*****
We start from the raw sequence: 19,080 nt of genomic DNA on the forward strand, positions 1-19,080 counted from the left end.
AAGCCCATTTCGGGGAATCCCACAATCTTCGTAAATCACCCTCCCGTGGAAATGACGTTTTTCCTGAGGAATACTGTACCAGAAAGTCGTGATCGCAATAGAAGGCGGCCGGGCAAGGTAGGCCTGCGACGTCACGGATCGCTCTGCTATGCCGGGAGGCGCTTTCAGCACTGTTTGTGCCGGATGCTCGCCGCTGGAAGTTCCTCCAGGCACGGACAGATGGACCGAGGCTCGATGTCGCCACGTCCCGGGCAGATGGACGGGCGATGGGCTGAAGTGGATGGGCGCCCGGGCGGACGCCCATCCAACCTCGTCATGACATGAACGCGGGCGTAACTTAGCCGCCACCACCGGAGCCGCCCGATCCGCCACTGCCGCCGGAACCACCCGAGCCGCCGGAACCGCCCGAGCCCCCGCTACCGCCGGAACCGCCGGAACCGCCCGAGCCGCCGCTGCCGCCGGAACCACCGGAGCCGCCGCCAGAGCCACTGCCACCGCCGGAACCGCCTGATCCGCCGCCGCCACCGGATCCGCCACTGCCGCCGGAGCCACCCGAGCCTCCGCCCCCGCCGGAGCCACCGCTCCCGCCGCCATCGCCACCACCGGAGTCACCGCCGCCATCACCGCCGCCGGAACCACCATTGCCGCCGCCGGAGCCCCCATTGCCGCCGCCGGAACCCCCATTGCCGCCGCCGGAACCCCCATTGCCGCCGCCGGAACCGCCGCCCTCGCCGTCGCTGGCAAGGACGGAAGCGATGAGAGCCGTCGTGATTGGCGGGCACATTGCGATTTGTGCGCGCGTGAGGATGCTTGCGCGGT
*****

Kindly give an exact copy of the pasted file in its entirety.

We start from the raw sequence: 19,080 nt of genomic DNA on the forward strand, positions 1-19,080 counted from the left end.
AAGCCCATTTCGGGGAATCCCACAATCTTCGTAAATCACCCTCCCGTGGAAATGACGTTTTTCCTGAGGAATACTGTACCAGAAAGTCGTGATCGCAATAGAAGGCGGCCGGGCAAGGTAGGCCTGCGACGTCACGGATCGCTCTGCTATGCCGGGAGGCGCTTTCAGCACTGTTTGTGCCGGATGCTCGCCGCTGGAAGTTCCTCCAGGCACGGACAGATGGACCGAGGCTCGATGTCGCCACGTCCCGGGCAGATGGACGGGCGATGGGCTGAAGTGGATGGGCGCCCGGGCGGACGCCCATCCAACCTCGTCATGACATGAACGCGGGCGTAACTTAGCCGCCACCACCGGAGCCGCCCGATCCGCCACTGCCGCCGGAACCACCCGAGCCGCCGGAACCGCCCGAGCCCCCGCTACCGCCGGAACCGCCGGAACCGCCCGAGCCGCCGCTGCCGCCGGAACCACCGGAGCCGCCGCCAGAGCCACTGCCACCGCCGGAACCGCCTGATCCGCCGCCGCCACCGGATCCGCCACTGCCGCCGGAGCCACCCGAGCCTCCGCCCCCGCCGGAGCCACCGCTCCCGCCGCCATCGCCACCACCGGAGTCACCGCCGCCATCACCGCCGCCGGAACCACCATTGCCGCCGCCGGAGCCCCCATTGCCGCCGCCGGAACCCCCATTGCCGCCGCCGGAACCCCCATTGCCGCCGCCGGAACCGCCGCCCTCGCCGTCGCTGGCAAGGACGGAAGCGATGAGAGCCGTCGTGATTGGCGGGCACATTGCGATTTGTGCGCGCGTGAGGATGCTTGCGCGGT